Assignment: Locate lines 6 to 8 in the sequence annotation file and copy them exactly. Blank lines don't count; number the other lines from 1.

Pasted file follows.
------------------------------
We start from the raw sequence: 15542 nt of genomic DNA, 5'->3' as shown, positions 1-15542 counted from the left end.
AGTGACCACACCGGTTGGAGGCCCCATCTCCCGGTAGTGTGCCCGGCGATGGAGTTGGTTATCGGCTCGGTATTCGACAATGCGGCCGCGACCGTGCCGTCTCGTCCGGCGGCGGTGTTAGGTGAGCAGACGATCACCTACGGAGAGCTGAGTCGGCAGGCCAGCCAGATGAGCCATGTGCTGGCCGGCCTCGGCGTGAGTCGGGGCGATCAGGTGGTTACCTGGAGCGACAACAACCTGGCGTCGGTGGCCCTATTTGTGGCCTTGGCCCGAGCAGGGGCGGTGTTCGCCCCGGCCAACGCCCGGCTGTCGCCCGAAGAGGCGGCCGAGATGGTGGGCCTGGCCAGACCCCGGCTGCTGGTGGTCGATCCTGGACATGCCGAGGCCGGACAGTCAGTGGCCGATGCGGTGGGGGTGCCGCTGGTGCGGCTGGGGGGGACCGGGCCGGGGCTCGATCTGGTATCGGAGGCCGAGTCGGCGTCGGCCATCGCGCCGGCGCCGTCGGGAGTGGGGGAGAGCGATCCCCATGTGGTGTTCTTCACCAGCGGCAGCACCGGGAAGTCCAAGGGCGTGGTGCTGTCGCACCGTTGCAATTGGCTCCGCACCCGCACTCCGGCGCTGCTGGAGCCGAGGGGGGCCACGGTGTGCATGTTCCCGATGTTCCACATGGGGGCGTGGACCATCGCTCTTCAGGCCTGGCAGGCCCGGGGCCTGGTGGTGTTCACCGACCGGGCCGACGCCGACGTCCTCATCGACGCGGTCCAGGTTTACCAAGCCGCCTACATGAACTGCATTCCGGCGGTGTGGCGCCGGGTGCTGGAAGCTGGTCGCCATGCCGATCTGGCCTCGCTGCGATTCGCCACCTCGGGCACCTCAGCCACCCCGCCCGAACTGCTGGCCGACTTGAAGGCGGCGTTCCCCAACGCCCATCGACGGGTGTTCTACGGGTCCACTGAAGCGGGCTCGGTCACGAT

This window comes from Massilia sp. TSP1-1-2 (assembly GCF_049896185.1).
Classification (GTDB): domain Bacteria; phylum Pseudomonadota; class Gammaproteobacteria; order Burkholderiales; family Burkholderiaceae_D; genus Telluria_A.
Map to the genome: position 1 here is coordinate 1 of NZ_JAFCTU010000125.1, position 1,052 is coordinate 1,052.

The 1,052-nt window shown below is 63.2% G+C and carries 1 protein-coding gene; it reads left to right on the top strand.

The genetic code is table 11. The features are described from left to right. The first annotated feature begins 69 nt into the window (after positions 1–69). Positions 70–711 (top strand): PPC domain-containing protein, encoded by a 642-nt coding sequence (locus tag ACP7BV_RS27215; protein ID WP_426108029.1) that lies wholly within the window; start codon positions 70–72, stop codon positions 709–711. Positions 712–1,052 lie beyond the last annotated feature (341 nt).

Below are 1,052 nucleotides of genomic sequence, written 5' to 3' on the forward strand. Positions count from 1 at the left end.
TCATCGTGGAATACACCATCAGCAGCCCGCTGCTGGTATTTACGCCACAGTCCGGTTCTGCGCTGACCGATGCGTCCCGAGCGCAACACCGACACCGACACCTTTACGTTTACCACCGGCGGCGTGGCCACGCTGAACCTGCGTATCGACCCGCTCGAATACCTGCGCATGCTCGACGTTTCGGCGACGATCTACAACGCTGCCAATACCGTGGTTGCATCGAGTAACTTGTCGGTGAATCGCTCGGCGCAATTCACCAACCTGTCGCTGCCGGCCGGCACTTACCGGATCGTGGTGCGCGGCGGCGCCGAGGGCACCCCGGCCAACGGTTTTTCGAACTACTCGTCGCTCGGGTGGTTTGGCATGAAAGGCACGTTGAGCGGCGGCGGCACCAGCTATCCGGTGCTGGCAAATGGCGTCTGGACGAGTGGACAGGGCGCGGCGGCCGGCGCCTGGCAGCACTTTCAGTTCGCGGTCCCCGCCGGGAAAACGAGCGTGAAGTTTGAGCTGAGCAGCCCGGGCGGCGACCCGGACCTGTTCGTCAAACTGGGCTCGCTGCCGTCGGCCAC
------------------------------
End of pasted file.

The 1,052-nt window shown below is 63.2% G+C and carries 1 protein-coding gene; it reads left to right on the top strand.

The genetic code is table 11. The features are described from left to right. The first annotated feature begins 69 nt into the window (after positions 1–69). Positions 70–711 (top strand): PPC domain-containing protein, encoded by a 642-nt coding sequence (locus tag ACP7BV_RS27215; protein ID WP_426108029.1) that lies wholly within the window; start codon positions 70–72, stop codon positions 709–711. Positions 712–1,052 lie beyond the last annotated feature (341 nt).

Below are 1,052 nucleotides of genomic sequence, written 5' to 3' on the forward strand. Positions count from 1 at the left end.